The movie takes place in South Philadelphia. Accordingly, we’re subjected to all the typical stereotypes you’d expect. The only thing missing was Burt Young reprising the role of “Pauly” walking in the door with a sack of sausages.
WARNING: Mini-spoiler alert coming. So, if you want to skip the rest of the review, here’s the place to stop reading. That said, there’s nothing I’m about to write here that will surprise you.
Drum roll please….
Cooper ends up getting the girl (Lawrence).
The film has a few nice moments, which were usually tied to the catchy soundtrack. And it’s okay for us to dream and believe in fairly tales. But that doesn’t mask the reality that relationships take work. They require sacrifice and commitment from both sides. Yet, we’re led to believe that once the boy finally gets the girl, they live happily ever after. Never mind they’ve been screaming bloody murder during the entire movie, and haven’t agreed on anything. They have nothing in common. Neither has a job or it would seem, much of a future. So, what’s going to happen the first time Mrs. Lawrence tells Mr. Cooper to take out the trash? Or, leave the toilet seat down? Is Cooper going to go ballistic again like he did with his first wife?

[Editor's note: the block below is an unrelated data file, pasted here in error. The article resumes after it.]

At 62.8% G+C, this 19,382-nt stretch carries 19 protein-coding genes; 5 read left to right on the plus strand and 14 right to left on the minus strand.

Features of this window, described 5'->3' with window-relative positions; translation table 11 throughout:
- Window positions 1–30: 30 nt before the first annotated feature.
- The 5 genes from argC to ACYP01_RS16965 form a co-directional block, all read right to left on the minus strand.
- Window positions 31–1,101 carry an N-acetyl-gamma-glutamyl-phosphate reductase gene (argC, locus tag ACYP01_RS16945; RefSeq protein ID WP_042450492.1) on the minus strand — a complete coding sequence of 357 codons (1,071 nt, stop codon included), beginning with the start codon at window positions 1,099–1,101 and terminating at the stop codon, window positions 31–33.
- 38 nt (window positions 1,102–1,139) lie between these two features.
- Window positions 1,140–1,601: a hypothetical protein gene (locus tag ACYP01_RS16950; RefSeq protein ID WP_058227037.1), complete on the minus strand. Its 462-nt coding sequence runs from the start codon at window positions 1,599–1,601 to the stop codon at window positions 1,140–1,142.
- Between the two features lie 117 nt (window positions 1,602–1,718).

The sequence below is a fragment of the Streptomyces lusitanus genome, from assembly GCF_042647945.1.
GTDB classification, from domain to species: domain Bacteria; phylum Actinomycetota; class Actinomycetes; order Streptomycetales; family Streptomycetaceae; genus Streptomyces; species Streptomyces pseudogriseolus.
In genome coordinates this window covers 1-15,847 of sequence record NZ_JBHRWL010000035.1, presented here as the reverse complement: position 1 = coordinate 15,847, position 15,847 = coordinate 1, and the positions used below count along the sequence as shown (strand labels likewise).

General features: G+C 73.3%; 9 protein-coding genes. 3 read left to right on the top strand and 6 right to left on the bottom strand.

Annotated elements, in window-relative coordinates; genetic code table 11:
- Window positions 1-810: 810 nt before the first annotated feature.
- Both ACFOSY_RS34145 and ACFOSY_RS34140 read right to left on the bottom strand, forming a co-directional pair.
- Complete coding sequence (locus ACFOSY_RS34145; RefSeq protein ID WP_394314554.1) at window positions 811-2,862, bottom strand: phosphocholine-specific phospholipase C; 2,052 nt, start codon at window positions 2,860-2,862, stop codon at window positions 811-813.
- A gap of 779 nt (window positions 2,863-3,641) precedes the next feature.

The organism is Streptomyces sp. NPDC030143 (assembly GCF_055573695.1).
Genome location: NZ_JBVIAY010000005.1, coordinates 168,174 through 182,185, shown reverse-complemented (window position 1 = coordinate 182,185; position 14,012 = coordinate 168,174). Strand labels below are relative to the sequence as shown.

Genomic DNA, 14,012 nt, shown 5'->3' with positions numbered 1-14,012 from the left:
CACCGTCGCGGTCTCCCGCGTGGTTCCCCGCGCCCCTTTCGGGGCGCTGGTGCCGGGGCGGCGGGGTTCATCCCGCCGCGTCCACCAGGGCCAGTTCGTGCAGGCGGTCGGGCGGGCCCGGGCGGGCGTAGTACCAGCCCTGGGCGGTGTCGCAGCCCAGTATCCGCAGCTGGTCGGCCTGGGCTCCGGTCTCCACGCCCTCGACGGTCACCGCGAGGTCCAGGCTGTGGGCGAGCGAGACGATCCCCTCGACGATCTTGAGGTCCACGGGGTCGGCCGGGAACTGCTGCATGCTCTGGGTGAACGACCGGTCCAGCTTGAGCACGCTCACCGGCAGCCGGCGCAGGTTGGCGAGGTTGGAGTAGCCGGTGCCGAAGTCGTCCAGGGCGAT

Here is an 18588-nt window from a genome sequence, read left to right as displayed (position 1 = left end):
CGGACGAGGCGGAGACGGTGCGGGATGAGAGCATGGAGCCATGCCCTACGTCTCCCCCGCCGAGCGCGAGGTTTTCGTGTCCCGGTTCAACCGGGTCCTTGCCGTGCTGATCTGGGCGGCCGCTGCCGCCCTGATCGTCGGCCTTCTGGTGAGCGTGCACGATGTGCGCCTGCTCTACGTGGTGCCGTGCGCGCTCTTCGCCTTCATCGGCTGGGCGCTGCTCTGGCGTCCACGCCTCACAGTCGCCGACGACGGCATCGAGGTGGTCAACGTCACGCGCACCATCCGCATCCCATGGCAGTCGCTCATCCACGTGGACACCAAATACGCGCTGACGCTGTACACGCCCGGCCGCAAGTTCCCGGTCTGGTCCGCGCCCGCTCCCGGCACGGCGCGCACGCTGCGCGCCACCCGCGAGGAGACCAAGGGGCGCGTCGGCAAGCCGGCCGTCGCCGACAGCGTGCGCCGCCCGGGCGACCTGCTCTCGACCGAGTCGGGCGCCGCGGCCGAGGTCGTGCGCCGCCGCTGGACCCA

Moreover, I won’t address the plausibility of Lawrence staying faithful in their relationship. At one point during the movie, she reveals that she had sex with everyone at her former workplace. Hmm, I wonder if the bookie would lay odds this relationship will last? I’ll bet the “don’t” for any price.
Of course, none of these issues come up in this paint-by-the-numbers script as the two crazed lovers are shown standing out the middle of the street, embracing and kissing. In the movies, everyone lives happily ever after — including nut cases.